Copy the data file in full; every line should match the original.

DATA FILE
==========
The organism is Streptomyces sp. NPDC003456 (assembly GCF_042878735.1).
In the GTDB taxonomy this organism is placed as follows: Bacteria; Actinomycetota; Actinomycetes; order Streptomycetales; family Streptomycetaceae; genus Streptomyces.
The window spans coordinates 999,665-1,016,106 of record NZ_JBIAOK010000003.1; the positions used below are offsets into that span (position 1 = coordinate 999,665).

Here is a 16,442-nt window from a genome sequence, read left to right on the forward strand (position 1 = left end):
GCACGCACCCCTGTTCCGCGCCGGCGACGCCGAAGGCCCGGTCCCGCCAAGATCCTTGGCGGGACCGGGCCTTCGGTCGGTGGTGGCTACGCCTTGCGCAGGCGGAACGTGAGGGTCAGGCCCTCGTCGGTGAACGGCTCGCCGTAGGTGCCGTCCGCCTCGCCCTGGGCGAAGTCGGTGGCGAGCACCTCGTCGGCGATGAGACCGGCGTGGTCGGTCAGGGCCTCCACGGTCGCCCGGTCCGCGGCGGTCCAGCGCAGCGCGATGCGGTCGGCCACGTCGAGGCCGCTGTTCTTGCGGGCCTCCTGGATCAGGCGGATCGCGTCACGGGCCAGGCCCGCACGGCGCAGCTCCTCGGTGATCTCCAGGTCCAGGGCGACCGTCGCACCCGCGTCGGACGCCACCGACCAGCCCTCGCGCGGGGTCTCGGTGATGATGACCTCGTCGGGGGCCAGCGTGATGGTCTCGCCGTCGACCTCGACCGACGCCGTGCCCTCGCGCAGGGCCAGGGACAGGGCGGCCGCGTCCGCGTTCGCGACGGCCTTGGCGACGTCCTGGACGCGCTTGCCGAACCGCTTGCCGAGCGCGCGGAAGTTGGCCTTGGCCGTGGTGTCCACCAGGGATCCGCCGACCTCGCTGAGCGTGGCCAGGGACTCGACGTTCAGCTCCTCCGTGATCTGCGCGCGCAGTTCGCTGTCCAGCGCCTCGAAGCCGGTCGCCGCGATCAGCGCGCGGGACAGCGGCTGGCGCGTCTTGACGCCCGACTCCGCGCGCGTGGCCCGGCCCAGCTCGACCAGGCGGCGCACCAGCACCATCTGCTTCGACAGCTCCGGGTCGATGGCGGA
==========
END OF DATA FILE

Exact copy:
The organism is Streptomyces sp. NPDC003456 (assembly GCF_042878735.1).
In the GTDB taxonomy this organism is placed as follows: Bacteria; Actinomycetota; Actinomycetes; order Streptomycetales; family Streptomycetaceae; genus Streptomyces.
The window spans coordinates 999,665-1,016,106 of record NZ_JBIAOK010000003.1; the positions used below are offsets into that span (position 1 = coordinate 999,665).

Here is a 16,442-nt window from a genome sequence, read left to right on the forward strand (position 1 = left end):
GCACGCACCCCTGTTCCGCGCCGGCGACGCCGAAGGCCCGGTCCCGCCAAGATCCTTGGCGGGACCGGGCCTTCGGTCGGTGGTGGCTACGCCTTGCGCAGGCGGAACGTGAGGGTCAGGCCCTCGTCGGTGAACGGCTCGCCGTAGGTGCCGTCCGCCTCGCCCTGGGCGAAGTCGGTGGCGAGCACCTCGTCGGCGATGAGACCGGCGTGGTCGGTCAGGGCCTCCACGGTCGCCCGGTCCGCGGCGGTCCAGCGCAGCGCGATGCGGTCGGCCACGTCGAGGCCGCTGTTCTTGCGGGCCTCCTGGATCAGGCGGATCGCGTCACGGGCCAGGCCCGCACGGCGCAGCTCCTCGGTGATCTCCAGGTCCAGGGCGACCGTCGCACCCGCGTCGGACGCCACCGACCAGCCCTCGCGCGGGGTCTCGGTGATGATGACCTCGTCGGGGGCCAGCGTGATGGTCTCGCCGTCGACCTCGACCGACGCCGTGCCCTCGCGCAGGGCCAGGGACAGGGCGGCCGCGTCCGCGTTCGCGACGGCCTTGGCGACGTCCTGGACGCGCTTGCCGAACCGCTTGCCGAGCGCGCGGAAGTTGGCCTTGGCCGTGGTGTCCACCAGGGATCCGCCGACCTCGCTGAGCGTGGCCAGGGACTCGACGTTCAGCTCCTCCGTGATCTGCGCGCGCAGTTCGCTGTCCAGCGCCTCGAAGCCGGTCGCCGCGATCAGCGCGCGGGACAGCGGCTGGCGCGTCTTGACGCCCGACTCCGCGCGCGTGGCCCGGCCCAGCTCGACCAGGCGGCGCACCAGCACCATCTGCTTCGACAGCTCCGGGTCGATGGCGGA